I recently participated in an international maritime conference—SAGAR Discourse dialogue organized by the Forum for Integrated National Security—that discussed “security and growth for all” in the Indian Ocean region. The conference took place in India’s coastal city of Goa, which has a long history of maritime trade and commercial exchange among different civilizations of the South, East and West. Coming from a landlocked country, Afghanistan, it was a unique learning experience for the author, as he listened to speaker after speaker on the challenges and opportunities that involve blue oceans.
Because many of the difficulties facing maritime security are land-based, an inclusive approach—which promotes cooperation and partnership between littoral and landlocked countries to resolve their shared problems—should be utilized. It goes without saying that maritime security, on which much else depends, is interconnected with events in landlocked countries. Afghanistan is a prime example: over the past forty years, geopolitical tensions have imposed destructive conflicts on what is one of the most naturally endowed countries at the heart of rising Asia.
In absence of peace in Afghanistan to enable sustainable development that secures the future of its youthful population, poverty permeates the Afghan society. And this provides an enabling environment for such maritime security challenges as terrorism, drug trafficking, arms smuggling and human trafficking—among others.
Over the past sixteen years, Afghanistan has been a victim of state-sponsorship of terrorism. As a proxy of a coastal state, the Taliban have daily killed and maimed innocent Afghans, while destroying the infrastructure that should help connect and integrate Afghanistan with its surrounding resourceful regions in the North and South for increased trade, business and investment.
State-sponsored terrorism has allowed some twenty other terrorist networks with global and regional reach to operate out of Afghanistan. At the same time, this imposed insecurity has enabled a permissive environment for mass drug cultivation and production in Afghanistan, which now provides more than 90 percent of regional and global demand for drugs. In turn, revenues from the drug trade finance terrorism and fuel dysfunctional corruption that undermines governance and rule of law, which together destabilize drug producing and transit countries alike.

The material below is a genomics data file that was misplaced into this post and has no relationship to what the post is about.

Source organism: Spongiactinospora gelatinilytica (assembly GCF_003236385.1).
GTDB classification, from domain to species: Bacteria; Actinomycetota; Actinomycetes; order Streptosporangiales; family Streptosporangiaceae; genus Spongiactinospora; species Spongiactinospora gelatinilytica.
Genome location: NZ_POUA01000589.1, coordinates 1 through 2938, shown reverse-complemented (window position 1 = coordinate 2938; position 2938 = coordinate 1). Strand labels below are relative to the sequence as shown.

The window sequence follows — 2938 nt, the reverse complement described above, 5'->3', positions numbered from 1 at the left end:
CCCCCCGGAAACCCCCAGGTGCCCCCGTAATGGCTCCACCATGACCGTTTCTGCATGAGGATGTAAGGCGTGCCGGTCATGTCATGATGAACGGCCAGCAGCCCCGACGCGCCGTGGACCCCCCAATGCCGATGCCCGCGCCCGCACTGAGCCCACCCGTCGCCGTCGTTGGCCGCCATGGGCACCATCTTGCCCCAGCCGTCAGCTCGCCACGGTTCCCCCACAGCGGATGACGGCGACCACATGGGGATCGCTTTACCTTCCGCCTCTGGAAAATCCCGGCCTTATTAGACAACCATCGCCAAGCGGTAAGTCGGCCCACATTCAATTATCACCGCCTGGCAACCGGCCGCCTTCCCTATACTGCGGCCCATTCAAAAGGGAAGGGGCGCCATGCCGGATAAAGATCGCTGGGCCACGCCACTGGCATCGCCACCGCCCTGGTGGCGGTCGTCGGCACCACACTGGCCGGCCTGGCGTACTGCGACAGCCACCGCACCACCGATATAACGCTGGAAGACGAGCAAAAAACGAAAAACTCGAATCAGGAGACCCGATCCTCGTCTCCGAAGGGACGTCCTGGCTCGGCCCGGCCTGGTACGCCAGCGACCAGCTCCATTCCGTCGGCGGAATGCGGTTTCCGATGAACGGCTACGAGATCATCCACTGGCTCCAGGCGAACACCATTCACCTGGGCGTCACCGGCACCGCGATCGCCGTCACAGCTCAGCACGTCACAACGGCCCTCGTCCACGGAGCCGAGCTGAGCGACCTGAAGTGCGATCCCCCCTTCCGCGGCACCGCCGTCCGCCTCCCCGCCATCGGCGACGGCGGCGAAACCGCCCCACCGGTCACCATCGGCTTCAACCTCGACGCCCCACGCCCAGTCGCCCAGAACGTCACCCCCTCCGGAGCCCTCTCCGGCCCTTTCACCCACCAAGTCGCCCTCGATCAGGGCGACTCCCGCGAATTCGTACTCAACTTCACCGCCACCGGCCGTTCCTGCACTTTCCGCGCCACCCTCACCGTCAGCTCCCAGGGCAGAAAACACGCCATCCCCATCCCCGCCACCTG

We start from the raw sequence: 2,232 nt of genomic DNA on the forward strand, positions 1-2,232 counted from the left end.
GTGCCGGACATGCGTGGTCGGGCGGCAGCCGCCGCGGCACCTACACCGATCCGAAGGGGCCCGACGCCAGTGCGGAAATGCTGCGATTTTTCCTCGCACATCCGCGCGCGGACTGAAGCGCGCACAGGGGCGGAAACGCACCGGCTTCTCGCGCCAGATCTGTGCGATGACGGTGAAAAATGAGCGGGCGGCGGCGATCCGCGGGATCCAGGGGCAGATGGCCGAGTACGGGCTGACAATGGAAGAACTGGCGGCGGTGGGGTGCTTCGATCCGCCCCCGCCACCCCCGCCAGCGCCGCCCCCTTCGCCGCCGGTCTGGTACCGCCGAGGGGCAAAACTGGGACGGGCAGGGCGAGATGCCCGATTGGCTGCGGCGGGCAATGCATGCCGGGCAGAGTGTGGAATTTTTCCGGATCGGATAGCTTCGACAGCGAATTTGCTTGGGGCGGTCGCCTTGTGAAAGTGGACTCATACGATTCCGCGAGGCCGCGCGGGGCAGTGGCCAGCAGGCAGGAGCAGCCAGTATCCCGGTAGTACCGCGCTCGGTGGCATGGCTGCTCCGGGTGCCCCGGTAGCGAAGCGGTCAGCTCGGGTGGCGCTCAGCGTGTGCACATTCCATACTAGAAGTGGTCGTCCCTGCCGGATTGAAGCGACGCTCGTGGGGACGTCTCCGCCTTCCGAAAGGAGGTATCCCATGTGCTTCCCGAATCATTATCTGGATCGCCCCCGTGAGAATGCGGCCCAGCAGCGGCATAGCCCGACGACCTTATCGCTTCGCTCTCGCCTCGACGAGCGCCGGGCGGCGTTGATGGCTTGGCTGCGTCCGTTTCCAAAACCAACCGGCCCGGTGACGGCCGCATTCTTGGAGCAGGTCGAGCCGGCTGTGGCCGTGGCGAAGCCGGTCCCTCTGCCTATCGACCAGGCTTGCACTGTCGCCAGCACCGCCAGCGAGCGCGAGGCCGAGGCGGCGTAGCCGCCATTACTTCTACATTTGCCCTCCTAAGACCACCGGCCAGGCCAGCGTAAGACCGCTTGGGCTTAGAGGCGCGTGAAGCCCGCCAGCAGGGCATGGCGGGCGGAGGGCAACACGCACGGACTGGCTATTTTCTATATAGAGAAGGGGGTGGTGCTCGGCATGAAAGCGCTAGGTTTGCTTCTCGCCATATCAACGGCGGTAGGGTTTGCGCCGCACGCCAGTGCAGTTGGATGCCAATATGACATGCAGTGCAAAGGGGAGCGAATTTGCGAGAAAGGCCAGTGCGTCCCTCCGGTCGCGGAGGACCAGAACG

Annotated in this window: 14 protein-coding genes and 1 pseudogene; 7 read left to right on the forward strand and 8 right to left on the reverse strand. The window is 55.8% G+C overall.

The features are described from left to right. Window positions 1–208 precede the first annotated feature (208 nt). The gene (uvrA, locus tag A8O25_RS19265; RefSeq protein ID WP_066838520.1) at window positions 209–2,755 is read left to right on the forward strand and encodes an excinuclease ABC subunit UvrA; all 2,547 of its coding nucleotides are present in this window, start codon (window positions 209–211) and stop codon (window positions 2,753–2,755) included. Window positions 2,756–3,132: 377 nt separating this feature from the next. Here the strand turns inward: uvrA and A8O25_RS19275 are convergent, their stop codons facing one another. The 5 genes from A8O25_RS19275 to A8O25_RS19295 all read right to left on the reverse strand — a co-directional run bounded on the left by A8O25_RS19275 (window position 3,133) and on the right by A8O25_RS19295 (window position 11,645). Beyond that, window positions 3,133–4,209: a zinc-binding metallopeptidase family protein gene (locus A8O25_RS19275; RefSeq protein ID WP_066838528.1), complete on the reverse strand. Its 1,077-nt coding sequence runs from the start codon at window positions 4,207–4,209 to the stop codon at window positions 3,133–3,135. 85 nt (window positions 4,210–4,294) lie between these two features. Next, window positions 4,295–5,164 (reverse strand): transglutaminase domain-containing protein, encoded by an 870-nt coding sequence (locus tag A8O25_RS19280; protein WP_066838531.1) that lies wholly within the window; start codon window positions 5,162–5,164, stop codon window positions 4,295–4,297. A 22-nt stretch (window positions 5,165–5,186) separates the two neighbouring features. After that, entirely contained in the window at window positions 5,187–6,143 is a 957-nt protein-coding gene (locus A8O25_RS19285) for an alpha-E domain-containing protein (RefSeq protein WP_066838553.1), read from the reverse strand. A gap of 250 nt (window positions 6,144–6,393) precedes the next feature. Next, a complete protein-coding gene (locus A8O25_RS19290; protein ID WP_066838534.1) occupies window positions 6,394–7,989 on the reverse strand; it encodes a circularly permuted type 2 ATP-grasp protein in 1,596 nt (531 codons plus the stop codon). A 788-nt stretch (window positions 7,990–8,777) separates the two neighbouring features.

Because of the interconnectedness of these imposed security challenges, Afghanistan is facing a complex humanitarian crisis with diminishing human security. Hence, this makes the country a major source of refugees and asylum seekers, who are often ferried by human smugglers to Europe, Australia and elsewhere. As we see, what is imposed on and happens in countries like Afghanistan directly affect maritime security.
This dangerous situation necessitates that littoral and landlocked states no longer pause but join hands, pool their resources, and share intelligence to pursue and implement a common counterterrorism strategy—one that doesn’t make any distinction between terrorist networks. Alongside this effort, they must work together to free their nations off abject poverty, knowing that a lack of human security allows terrorists, extremists, and state-sponsors of terrorism to recruit among the jobless, destitute youth to radicalize, brainwash and exploit them in conflicts of their choice.
Indeed, the best way to fight poverty that feeds terrorism is to foster political and security confidence-building through regional economic cooperation. The latter can serve as an important enabler in deepening connectivity, enhancing competitiveness and productivity, lowering transaction costs, and expanding markets in any region. How can this be done? In fact, Afghanistan has already put forth a strategic solution for adoption and implementation by its coastal and landlocked neighbors: The Heart of Asia–Istanbul Process (HOA-IP) and The Regional Economic Cooperation Conference on Afghanistan.
These Afghanistan-led processes were established to help secure regional cooperation for the country’s stabilization and sustainable development, thereby ensuring stability and prosperity throughout its surrounding regions. Even though they remain underutilized so far, it is in the best short- and long-term interests of coastal and non-coastal countries that participate in the two processes to double and triple their efforts to achieve the shared goals of the two platforms. Of course, every tangible step these countries take toward using these processes will help minimize their (and other countries’) vulnerability to terrorism and its state sponsors. That is why time is of the essence and they must reaffirm their often-pledged commitments to the implementation of the projects and programs, proposed under the two processes.
This month, the 7th Regional Economic Cooperation Conference on Afghanistan will take place in Ashgabat, Turkmenistan. The conference will focus on “Deepening Connectivity and Expanding Trade through Investment Infrastructure and Improving Synergy.” This will be a timely opportunity for Afghanistan’s littoral and landlocked neighbors to take stock of the progress made since the sixth conference meeting in Kabul. The meeting will have many side events that will allow the country-participants to discuss the challenges and bottlenecks. Also, they can easily discuss financing and investment needs with respect to the priority projects in the key areas of energy, transport networks, trade and transit facilitation, communications, and business-to-business and labor support.